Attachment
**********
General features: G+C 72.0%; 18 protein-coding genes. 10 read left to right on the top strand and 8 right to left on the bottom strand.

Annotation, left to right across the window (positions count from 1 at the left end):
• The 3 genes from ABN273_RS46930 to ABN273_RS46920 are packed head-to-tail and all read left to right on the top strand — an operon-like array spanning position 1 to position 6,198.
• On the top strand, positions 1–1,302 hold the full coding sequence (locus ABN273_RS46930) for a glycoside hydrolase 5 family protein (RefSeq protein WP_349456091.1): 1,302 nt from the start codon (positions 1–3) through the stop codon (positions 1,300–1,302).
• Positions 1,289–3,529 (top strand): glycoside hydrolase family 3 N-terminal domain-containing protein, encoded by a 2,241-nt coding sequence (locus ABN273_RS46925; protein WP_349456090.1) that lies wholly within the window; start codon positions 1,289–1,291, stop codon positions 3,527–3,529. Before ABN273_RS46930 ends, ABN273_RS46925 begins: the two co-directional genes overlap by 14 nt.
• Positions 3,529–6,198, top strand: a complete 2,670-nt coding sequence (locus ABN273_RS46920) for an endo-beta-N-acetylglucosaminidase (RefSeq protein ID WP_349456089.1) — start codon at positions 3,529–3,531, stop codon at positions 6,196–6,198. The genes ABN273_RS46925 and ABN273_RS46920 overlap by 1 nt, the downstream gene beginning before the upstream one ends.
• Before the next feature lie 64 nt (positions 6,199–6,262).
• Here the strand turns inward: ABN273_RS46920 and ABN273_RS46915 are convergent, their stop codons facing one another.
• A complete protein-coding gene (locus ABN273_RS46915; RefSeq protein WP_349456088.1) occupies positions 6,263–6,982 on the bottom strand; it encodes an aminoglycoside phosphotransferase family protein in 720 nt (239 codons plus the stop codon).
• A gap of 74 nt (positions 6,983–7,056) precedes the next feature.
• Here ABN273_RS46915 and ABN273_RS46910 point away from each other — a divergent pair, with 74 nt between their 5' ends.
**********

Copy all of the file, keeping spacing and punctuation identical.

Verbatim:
General features: G+C 72.0%; 18 protein-coding genes. 10 read left to right on the top strand and 8 right to left on the bottom strand.

Annotation, left to right across the window (positions count from 1 at the left end):
• The 3 genes from ABN273_RS46930 to ABN273_RS46920 are packed head-to-tail and all read left to right on the top strand — an operon-like array spanning position 1 to position 6,198.
• On the top strand, positions 1–1,302 hold the full coding sequence (locus ABN273_RS46930) for a glycoside hydrolase 5 family protein (RefSeq protein WP_349456091.1): 1,302 nt from the start codon (positions 1–3) through the stop codon (positions 1,300–1,302).
• Positions 1,289–3,529 (top strand): glycoside hydrolase family 3 N-terminal domain-containing protein, encoded by a 2,241-nt coding sequence (locus ABN273_RS46925; protein WP_349456090.1) that lies wholly within the window; start codon positions 1,289–1,291, stop codon positions 3,527–3,529. Before ABN273_RS46930 ends, ABN273_RS46925 begins: the two co-directional genes overlap by 14 nt.
• Positions 3,529–6,198, top strand: a complete 2,670-nt coding sequence (locus ABN273_RS46920) for an endo-beta-N-acetylglucosaminidase (RefSeq protein ID WP_349456089.1) — start codon at positions 3,529–3,531, stop codon at positions 6,196–6,198. The genes ABN273_RS46925 and ABN273_RS46920 overlap by 1 nt, the downstream gene beginning before the upstream one ends.
• Before the next feature lie 64 nt (positions 6,199–6,262).
• Here the strand turns inward: ABN273_RS46920 and ABN273_RS46915 are convergent, their stop codons facing one another.
• A complete protein-coding gene (locus ABN273_RS46915; RefSeq protein WP_349456088.1) occupies positions 6,263–6,982 on the bottom strand; it encodes an aminoglycoside phosphotransferase family protein in 720 nt (239 codons plus the stop codon).
• A gap of 74 nt (positions 6,983–7,056) precedes the next feature.
• Here ABN273_RS46915 and ABN273_RS46910 point away from each other — a divergent pair, with 74 nt between their 5' ends.